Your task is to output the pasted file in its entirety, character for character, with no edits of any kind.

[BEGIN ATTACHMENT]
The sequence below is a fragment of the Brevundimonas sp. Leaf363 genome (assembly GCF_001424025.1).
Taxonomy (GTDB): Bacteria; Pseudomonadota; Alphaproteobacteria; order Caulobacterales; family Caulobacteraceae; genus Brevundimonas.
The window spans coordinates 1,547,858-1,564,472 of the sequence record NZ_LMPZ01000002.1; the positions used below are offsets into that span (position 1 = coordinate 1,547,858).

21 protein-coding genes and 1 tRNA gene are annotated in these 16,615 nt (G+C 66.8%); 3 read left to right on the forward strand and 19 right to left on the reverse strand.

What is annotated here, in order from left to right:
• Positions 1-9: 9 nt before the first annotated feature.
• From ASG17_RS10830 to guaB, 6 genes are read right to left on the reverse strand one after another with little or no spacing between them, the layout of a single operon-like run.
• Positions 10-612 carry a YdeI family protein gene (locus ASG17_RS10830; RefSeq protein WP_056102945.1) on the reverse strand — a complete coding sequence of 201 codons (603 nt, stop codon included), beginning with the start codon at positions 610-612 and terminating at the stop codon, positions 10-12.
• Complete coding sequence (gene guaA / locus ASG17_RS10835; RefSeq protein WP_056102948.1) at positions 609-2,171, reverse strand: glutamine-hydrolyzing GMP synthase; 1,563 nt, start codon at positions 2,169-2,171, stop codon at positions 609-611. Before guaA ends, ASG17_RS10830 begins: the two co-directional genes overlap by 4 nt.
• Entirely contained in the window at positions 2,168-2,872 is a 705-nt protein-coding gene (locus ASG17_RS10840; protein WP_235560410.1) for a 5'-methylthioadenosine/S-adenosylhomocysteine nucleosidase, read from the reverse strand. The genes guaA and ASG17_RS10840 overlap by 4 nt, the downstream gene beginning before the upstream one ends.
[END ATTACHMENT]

The sequence below is a fragment of the Brevundimonas sp. Leaf363 genome (assembly GCF_001424025.1).
Taxonomy (GTDB): Bacteria; Pseudomonadota; Alphaproteobacteria; order Caulobacterales; family Caulobacteraceae; genus Brevundimonas.
The window spans coordinates 1,547,858-1,564,472 of the sequence record NZ_LMPZ01000002.1; the positions used below are offsets into that span (position 1 = coordinate 1,547,858).

21 protein-coding genes and 1 tRNA gene are annotated in these 16,615 nt (G+C 66.8%); 3 read left to right on the forward strand and 19 right to left on the reverse strand.

What is annotated here, in order from left to right:
• Positions 1-9: 9 nt before the first annotated feature.
• From ASG17_RS10830 to guaB, 6 genes are read right to left on the reverse strand one after another with little or no spacing between them, the layout of a single operon-like run.
• Positions 10-612 carry a YdeI family protein gene (locus ASG17_RS10830; RefSeq protein WP_056102945.1) on the reverse strand — a complete coding sequence of 201 codons (603 nt, stop codon included), beginning with the start codon at positions 610-612 and terminating at the stop codon, positions 10-12.
• Complete coding sequence (gene guaA / locus ASG17_RS10835; RefSeq protein WP_056102948.1) at positions 609-2,171, reverse strand: glutamine-hydrolyzing GMP synthase; 1,563 nt, start codon at positions 2,169-2,171, stop codon at positions 609-611. Before guaA ends, ASG17_RS10830 begins: the two co-directional genes overlap by 4 nt.
• Entirely contained in the window at positions 2,168-2,872 is a 705-nt protein-coding gene (locus ASG17_RS10840; protein WP_235560410.1) for a 5'-methylthioadenosine/S-adenosylhomocysteine nucleosidase, read from the reverse strand. The genes guaA and ASG17_RS10840 overlap by 4 nt, the downstream gene beginning before the upstream one ends.